How elegant clothing has become an enduring fashion trend | Popgen Tech


Ralph Lauren polo shirt. A varsity jacket. Khakis and loafers. Is it business casual attire? Nightwear for a date night? Is it a “neat” look? It just so happens that the answer is all of the above, and that’s because they share a common fashion ancestor: Ivy.

Based on the mid-century clothing worn on Ivy League campuses, the Ivy is a fashion trend that has stood the test of time. In his podcast Articles of Interest: American Ivy, journalist Avery Trufelman traces the history of ivy style, from its roots at Princeton University to modern iterations at brands like Uniqlo.

Truffelman spoke with “Marketplace” host Kai Rysdal about ivy and its legacy today. Below is a transcript of their conversation.

Avery Truffelman: In the mid-20th century, ivy was a super-duper huge clothing phenomenon. And over time it evolved into what was called ‘preppy style’ in the 70s and 80s, and what I’m claiming now has almost no name. I mean, as menswear writer Derek Guy says on the show, you know a button-down shirt is just a shirt. Khaki pants are just pants. But it was all once part of a style known as Ivy.

Kai Ryssdal: Okay, this is going to be a little bit meta, but this whole season is kind of — and like I said before we got on the mic, I’m not exactly sure how this interview is going to go — so I have to stop there for a minute and talk about this idea that you talk about in the first episode of this season about trends, because that’s what happened here. Ivy was a thing, it became a trend, and now it’s—correct me if I’m wrong—everywhere in what we wear.

Truffelman: Yeah, I think if you want to wear something to an interview, if you want to look good on a date, that’s the standard style of clothing. You know, if we really trace the origins of where it comes from, it comes from the Princeton campus and from Brooks Brothers. And once upon a time it was about looking white, looking rich and looking male. But this is where the study of trends comes in. In the 20th century, we went from wanting to look rich to wanting to look cool. And the amazing thing about it is that elegant clothes have changed along with all these trends. When you track it throughout the 20th century, it really says so much about the state of American desire in such a fascinating way.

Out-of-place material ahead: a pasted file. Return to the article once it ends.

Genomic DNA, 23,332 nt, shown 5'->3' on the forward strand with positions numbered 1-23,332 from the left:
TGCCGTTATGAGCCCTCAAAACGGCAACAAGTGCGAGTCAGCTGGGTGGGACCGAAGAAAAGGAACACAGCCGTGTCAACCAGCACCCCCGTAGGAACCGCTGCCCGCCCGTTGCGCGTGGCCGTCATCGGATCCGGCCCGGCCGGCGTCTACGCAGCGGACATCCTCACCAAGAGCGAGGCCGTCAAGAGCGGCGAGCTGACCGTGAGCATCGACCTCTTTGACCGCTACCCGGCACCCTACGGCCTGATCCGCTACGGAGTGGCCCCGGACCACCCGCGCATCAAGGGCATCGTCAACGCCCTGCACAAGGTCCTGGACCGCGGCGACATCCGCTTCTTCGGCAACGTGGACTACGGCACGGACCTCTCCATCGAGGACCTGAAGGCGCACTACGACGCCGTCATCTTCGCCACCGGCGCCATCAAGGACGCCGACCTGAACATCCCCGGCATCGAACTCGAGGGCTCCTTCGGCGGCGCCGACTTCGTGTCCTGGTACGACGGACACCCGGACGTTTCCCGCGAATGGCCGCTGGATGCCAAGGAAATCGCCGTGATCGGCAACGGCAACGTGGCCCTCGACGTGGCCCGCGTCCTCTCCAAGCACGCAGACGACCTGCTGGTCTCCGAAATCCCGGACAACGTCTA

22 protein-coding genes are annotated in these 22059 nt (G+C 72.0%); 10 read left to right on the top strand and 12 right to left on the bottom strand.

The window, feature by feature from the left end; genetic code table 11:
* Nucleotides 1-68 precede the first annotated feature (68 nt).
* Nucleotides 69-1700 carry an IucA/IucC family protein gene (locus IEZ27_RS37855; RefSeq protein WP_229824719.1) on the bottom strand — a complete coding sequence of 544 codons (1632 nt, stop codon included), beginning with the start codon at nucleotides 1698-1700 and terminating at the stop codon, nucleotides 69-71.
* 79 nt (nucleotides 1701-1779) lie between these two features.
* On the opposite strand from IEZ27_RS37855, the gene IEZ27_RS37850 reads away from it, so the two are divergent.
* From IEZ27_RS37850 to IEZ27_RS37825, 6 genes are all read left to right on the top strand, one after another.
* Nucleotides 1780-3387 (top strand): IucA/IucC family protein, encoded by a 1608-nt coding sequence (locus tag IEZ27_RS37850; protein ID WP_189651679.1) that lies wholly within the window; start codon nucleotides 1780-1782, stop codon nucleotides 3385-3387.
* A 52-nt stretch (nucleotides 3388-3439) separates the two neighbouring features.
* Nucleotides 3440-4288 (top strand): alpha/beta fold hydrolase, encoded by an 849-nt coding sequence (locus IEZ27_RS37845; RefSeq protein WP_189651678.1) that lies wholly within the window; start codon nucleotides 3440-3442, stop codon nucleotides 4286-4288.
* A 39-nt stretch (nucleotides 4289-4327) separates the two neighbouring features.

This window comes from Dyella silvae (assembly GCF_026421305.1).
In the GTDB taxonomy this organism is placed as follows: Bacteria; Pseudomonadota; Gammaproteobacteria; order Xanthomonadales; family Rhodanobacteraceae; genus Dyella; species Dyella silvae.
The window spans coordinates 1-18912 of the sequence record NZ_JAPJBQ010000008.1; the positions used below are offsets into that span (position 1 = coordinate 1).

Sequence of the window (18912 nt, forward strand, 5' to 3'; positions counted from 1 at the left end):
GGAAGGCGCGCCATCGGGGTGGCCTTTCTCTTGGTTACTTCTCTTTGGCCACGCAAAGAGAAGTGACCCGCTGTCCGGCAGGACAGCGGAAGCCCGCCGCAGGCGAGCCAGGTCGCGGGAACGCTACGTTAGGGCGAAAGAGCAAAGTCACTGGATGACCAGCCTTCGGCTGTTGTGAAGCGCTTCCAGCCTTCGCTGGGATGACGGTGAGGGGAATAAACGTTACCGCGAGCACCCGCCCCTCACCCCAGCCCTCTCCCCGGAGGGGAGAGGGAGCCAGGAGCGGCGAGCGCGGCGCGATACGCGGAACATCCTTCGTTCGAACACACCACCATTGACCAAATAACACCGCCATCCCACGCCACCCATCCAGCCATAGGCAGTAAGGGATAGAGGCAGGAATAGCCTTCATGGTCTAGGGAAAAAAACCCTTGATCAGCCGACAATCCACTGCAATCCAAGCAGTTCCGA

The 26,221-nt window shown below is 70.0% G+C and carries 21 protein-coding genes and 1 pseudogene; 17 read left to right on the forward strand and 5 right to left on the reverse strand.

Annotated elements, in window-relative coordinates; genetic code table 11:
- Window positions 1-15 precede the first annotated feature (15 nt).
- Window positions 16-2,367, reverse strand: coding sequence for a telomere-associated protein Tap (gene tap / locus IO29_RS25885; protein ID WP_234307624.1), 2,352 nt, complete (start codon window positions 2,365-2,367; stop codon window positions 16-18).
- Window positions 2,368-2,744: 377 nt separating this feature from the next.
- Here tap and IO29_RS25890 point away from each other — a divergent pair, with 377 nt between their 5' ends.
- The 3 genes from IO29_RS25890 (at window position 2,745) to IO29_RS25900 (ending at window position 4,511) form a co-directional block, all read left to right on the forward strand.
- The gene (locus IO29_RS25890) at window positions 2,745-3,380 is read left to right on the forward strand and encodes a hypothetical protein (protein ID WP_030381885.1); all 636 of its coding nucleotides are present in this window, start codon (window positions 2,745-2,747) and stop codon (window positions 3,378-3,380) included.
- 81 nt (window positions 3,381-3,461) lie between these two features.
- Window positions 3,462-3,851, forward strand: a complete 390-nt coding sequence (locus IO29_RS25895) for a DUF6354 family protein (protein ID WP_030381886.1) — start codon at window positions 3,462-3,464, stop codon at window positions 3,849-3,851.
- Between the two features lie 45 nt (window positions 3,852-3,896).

Rysdal: Which is very interesting because the roots of what we now see as ivy started in Japan.

Truffelman: Ah, yes. Ivy was exported to Japan by this one guy named Kensuke Ishizu. And that really started the modern fashion industry in Japan, and Japanese brands started making American clothes better than American companies. And this is seen in very niche Japanese brands like Evisu and Kapital, but especially Uniqlo. If you look at it more closely, it’s really an iteration of mid-century American preppy style that they then exported and sold to us. And we love it!

Interior of the Uniqlo store in Washington, DC (Anna Moneymaker/Getty Images)

Rysdal: We do. But with this idea that we love it and the trends that grow and become everything and everywhere at the same time – don’t mix my media if you’ve seen the movie – someone in one of your episodes said about trends that are so many times ‘caustic that they get a lot of capitalization because it’s all a business and you have to make money. And here’s why and how it happens.